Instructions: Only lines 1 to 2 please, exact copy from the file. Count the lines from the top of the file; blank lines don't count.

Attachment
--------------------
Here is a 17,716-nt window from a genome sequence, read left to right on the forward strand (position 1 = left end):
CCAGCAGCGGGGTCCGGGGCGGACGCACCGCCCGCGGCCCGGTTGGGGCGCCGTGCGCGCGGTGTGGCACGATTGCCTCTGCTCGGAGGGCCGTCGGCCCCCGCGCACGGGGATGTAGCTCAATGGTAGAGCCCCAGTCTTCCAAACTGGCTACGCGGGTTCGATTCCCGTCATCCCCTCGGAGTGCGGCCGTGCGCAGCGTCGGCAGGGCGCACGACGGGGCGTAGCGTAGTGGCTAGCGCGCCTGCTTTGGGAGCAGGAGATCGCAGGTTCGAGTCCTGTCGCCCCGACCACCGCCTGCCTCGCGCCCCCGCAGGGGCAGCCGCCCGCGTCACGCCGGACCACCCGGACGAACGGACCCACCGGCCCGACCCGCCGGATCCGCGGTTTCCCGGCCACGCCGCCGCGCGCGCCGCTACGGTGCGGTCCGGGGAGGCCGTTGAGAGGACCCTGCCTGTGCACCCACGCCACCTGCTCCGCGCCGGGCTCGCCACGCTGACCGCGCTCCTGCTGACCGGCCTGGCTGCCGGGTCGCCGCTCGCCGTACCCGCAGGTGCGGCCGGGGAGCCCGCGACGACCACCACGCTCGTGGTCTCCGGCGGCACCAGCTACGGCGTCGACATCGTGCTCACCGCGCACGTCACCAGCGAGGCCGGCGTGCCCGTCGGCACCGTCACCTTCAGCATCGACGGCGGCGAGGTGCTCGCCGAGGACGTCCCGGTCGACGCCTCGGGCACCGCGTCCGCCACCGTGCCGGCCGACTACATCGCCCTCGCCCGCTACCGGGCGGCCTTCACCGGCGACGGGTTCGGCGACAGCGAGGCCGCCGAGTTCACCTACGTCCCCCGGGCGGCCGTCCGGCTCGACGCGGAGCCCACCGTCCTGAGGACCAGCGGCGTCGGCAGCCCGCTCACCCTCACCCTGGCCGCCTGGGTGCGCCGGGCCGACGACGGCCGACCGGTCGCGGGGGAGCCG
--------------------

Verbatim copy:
Here is a 17,716-nt window from a genome sequence, read left to right on the forward strand (position 1 = left end):
CCAGCAGCGGGGTCCGGGGCGGACGCACCGCCCGCGGCCCGGTTGGGGCGCCGTGCGCGCGGTGTGGCACGATTGCCTCTGCTCGGAGGGCCGTCGGCCCCCGCGCACGGGGATGTAGCTCAATGGTAGAGCCCCAGTCTTCCAAACTGGCTACGCGGGTTCGATTCCCGTCATCCCCTCGGAGTGCGGCCGTGCGCAGCGTCGGCAGGGCGCACGACGGGGCGTAGCGTAGTGGCTAGCGCGCCTGCTTTGGGAGCAGGAGATCGCAGGTTCGAGTCCTGTCGCCCCGACCACCGCCTGCCTCGCGCCCCCGCAGGGGCAGCCGCCCGCGTCACGCCGGACCACCCGGACGAACGGACCCACCGGCCCGACCCGCCGGATCCGCGGTTTCCCGGCCACGCCGCCGCGCGCGCCGCTACGGTGCGGTCCGGGGAGGCCGTTGAGAGGACCCTGCCTGTGCACCCACGCCACCTGCTCCGCGCCGGGCTCGCCACGCTGACCGCGCTCCTGCTGACCGGCCTGGCTGCCGGGTCGCCGCTCGCCGTACCCGCAGGTGCGGCCGGGGAGCCCGCGACGACCACCACGCTCGTGGTCTCCGGCGGCACCAGCTACGGCGTCGACATCGTGCTCACCGCGCACGTCACCAGCGAGGCCGGCGTGCCCGTCGGCACCGTCACCTTCAGCATCGACGGCGGCGAGGTGCTCGCCGAGGACGTCCCGGTCGACGCCTCGGGCACCGCGTCCGCCACCGTGCCGGCCGACTACATCGCCCTCGCCCGCTACCGGGCGGCCTTCACCGGCGACGGGTTCGGCGACAGCGAGGCCGCCGAGTTCACCTACGTCCCCCGGGCGGCCGTCCGGCTCGACGCGGAGCCCACCGTCCTGAGGACCAGCGGCGTCGGCAGCCCGCTCACCCTCACCCTGGCCGCCTGGGTGCGCCGGGCCGACGACGGCCGACCGGTCGCGGGGGAGCCG